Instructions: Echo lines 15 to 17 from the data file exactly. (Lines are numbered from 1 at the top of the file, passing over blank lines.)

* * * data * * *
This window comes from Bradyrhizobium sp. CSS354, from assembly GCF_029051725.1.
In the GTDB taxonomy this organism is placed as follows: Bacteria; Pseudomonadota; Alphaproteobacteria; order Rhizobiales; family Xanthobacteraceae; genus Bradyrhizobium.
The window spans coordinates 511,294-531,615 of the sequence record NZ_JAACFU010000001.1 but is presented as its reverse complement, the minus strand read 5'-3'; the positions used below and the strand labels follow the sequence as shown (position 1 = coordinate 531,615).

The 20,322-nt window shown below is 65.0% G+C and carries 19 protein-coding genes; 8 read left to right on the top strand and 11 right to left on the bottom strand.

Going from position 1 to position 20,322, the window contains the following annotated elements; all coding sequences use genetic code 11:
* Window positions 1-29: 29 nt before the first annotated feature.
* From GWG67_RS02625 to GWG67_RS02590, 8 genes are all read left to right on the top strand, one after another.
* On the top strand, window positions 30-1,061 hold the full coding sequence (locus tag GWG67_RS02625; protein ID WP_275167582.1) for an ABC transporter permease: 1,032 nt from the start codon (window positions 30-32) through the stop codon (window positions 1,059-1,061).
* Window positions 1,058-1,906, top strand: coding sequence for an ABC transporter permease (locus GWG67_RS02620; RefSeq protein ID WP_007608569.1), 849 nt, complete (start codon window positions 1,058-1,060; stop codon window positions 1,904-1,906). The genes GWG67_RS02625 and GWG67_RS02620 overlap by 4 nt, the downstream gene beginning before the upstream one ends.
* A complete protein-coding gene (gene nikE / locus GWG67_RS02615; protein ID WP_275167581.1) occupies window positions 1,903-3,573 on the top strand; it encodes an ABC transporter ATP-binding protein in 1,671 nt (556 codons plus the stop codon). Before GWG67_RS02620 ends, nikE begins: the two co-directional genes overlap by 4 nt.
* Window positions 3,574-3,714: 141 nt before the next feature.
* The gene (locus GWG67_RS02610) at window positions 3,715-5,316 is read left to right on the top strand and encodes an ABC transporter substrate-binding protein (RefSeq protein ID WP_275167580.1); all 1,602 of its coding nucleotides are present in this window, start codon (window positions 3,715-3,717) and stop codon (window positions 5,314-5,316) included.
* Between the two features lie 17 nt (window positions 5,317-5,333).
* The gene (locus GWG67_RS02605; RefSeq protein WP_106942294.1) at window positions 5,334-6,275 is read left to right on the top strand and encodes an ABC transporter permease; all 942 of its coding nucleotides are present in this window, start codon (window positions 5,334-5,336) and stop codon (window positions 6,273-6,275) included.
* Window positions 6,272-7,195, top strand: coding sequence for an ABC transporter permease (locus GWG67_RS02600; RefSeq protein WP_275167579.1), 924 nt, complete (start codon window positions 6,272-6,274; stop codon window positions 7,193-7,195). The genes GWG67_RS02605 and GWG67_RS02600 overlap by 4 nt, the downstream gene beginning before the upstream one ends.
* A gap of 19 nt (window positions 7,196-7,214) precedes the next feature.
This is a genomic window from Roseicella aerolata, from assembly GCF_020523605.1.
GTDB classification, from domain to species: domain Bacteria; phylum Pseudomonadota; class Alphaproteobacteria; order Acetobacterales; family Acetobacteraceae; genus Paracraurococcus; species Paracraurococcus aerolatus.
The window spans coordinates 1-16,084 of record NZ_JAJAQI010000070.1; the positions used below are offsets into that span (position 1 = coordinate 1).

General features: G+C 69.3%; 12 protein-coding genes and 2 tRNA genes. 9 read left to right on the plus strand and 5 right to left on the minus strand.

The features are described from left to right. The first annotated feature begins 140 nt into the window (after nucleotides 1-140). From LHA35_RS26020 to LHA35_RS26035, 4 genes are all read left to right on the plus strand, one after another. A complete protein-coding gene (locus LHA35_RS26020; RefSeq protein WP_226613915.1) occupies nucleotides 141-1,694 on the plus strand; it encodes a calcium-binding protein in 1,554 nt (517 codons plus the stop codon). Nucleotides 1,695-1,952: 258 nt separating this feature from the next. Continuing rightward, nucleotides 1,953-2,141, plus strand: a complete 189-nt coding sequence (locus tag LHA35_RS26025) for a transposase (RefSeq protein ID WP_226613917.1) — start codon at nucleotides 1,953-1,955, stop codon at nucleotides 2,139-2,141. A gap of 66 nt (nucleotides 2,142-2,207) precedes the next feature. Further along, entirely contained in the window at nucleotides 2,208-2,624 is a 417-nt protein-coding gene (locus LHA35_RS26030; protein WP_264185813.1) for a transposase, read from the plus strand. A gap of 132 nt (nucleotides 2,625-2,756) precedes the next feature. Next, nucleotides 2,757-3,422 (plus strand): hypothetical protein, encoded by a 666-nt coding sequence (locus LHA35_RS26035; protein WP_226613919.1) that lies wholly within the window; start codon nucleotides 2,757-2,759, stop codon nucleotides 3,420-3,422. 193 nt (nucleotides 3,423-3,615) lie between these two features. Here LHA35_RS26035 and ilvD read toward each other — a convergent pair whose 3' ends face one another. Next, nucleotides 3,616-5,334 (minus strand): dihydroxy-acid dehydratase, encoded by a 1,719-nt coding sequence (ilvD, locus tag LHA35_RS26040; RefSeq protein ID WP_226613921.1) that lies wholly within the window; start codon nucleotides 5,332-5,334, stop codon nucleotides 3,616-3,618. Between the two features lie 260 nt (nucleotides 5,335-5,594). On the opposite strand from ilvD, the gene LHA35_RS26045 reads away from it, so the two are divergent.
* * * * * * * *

* Window positions 6,272-7,195, top strand: coding sequence for an ABC transporter permease (locus GWG67_RS02600; RefSeq protein WP_275167579.1), 924 nt, complete (start codon window positions 6,272-6,274; stop codon window positions 7,193-7,195). The genes GWG67_RS02605 and GWG67_RS02600 overlap by 4 nt, the downstream gene beginning before the upstream one ends.
* A gap of 19 nt (window positions 7,196-7,214) precedes the next feature.
This is a genomic window from Roseicella aerolata, from assembly GCF_020523605.1.